Despite the supremacy of digital technology in today’s world, however, private equity remains resolutely a people business. “The number one priority for us is looking after talent,” says Renahan. “A lot of law firms are losing people to burnout or to the ‘you only live once’ syndrome. Lockdown and relentless deal volumes have undermined resilience and, as a result, support and culture have never been more important. The minute you view your people as a commodity, you are in trouble.”
Howard agrees that the importance of human capital is paramount. “We have embraced flexible working,” he says, “because recruitment and retention is about more than just a payday, and rightly includes your approach to ESG, DE&I, your work culture and your work environment.”
Indeed, ESG could prove to be a critical differentiator for the European private equity market on a global stage.
“The US is currently the largest market in the world. It is professional and liquid with the most advanced technology and healthcare industries anywhere. It is clear, then, what investors get from investing in that region,” says Zünd. “Asia, meanwhile, is high growth and innovative and will be the largest economy going forward. But low-growth Europe has to figure out why investors should allocate capital to that market. The answer could lie, in part, with ESG and sustainability.”
Partner and head of private equity investment,
Mark Zünd is head of Unigestion’s private equity investment unit and a member of the firm’s private equity investment committee. Zünd was previously a consultant at McKinsey & Co, where he focused on post-merger management, supply chain optimisation and business development. He then joined a European e-commerce application service provider before moving to Lombard Odier Private Equity, which later became Unigestion.
“Low-growth Europe has to figure out why investors should allocate capital to that market”
Renahan adds: “We can see from the COP26 negotiations that there is considerable pressure on China and the US, as well as the corporates and financiers in major global economies. That provides a real opportunity for investment in Europe, which has been ahead of some in its thinking. We have great technology and smart people in this area and there is an opportunity for the continent, including the UK, to be at the front of the fight against climate change, which will be good for those looking to invest in Europe in the coming years.”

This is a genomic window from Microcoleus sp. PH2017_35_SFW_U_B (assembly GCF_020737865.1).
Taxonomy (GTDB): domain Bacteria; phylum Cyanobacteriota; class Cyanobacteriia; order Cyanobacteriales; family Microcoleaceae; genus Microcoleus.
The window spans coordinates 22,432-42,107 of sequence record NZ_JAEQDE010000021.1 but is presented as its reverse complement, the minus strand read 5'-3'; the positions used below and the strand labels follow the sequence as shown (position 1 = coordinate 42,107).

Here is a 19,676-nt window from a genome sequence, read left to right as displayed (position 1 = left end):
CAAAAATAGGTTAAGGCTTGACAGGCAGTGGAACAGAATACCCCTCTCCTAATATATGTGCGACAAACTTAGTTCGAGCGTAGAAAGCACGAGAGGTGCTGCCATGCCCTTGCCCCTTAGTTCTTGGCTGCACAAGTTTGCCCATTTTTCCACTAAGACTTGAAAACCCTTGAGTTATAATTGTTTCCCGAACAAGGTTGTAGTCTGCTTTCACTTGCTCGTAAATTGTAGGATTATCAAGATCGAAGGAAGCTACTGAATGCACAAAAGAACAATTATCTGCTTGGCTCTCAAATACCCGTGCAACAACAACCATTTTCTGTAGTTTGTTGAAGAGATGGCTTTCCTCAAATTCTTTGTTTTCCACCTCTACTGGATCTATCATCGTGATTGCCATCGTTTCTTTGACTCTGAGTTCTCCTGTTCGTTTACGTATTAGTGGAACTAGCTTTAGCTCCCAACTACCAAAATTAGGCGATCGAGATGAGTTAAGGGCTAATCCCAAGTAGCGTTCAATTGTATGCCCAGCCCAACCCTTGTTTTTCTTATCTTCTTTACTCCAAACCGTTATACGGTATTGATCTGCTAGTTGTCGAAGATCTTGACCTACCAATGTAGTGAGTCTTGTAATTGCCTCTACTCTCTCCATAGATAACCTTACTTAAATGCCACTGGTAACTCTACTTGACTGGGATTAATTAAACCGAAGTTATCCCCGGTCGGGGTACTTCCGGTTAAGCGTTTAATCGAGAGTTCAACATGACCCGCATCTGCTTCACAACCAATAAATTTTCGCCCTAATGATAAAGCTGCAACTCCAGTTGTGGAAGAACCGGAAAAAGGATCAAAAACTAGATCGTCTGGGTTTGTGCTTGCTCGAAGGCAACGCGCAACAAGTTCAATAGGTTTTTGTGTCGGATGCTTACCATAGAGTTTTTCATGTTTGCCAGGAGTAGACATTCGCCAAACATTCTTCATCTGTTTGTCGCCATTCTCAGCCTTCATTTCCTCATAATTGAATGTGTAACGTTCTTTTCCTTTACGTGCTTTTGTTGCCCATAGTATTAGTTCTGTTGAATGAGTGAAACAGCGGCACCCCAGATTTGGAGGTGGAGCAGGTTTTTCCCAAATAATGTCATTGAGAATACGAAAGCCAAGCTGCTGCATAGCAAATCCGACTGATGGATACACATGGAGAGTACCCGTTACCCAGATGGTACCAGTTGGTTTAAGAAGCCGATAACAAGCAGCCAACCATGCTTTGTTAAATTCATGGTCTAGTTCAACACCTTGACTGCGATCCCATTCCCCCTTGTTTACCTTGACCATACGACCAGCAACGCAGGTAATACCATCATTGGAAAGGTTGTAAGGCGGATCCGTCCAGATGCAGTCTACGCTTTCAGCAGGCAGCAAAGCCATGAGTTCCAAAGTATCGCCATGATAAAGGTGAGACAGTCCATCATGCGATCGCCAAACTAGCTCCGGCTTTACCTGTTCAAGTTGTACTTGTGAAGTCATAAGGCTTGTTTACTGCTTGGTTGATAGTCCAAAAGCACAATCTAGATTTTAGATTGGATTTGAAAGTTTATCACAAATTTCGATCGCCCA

Damming believes European private equity will continue to flourish, despite a low-growth macro environment. “European private equity has always delivered top-notch returns regardless,” he says. “Private equity looks towards future-proofed businesses and helps those businesses become bigger, stronger and more resilient, even when there are headwinds. When an Asian or US investor asks me why they should allocate to a low-growth region, I tell them that low growth is irrelevant. European private equity always delivers.”
The next generation of European superstars
Our roundtable participants discuss where to get the best returns
Track record is imperative when it comes to identifying future private equity success stories, says Mark Zünd of Unigestion. “We require experience in an institutional private equity setting. The strategy also has to be scalable,” Zünd says. “That is the only way the firm will be able to afford the necessary infrastructure to thrive.”
Richard Damming of Schroders Capital says his firm favours sector-specialist emerging managers and firms operating on a pan-European – or at least regional – basis. “That is where we believe the best returns can be found today,” Damming says. “Europe remains far more fragmented than the US, so a firm with both sector expertise and M&A experience has the opportunity to consolidate industries and create European champions.”
Sector specialisation is also an important theme for Adams Street Partners, which tends to identify emerging managers within its existing network. “It may be an individual spinning out from a manager we have backed in the past, for example, so we know that individual and their track record well,” says the firm’s Mattias de Beau. “We have seen a number of spin-outs in the tech and software space over the past couple of years, but still relatively few in healthcare, where I think there is a real opportunity.”
Spin-outs are also an important source of emerging managers for Unigestion, which particularly welcomes the opportunity to partner with firms that have been created in non-acrimonious circumstances.
“Spin-out situations are typically a consequence of poorly managed generational transitions or an unwillingness to share economics,” says Zünd. “But we do also see some friendly spin-offs, where someone leaves on good terms and the old firm may even back their former colleague. It doesn’t happen often, but we like those dynamics because the spin-out retains access to the network they have built up. Their ecosystem remains intact.”
Damming adds that access to a pipeline of deals can be another positive when reviewing a potential new relationship, but says that it is important to due diligence how tangible that pipeline actually is.
“We typically ask to be involved in the due diligence process for one of the firm’s early deals,” he says. “That helps you see how the strategy is being implemented, and really is the best way to learn about a team. In some cases, we gain added comfort through that process, but in others we observe things that make us glad that we still have a way out. We have seen situations, for example, where there are arguments between people from day one. You know then that that is not going to be a successful or longstanding firm.”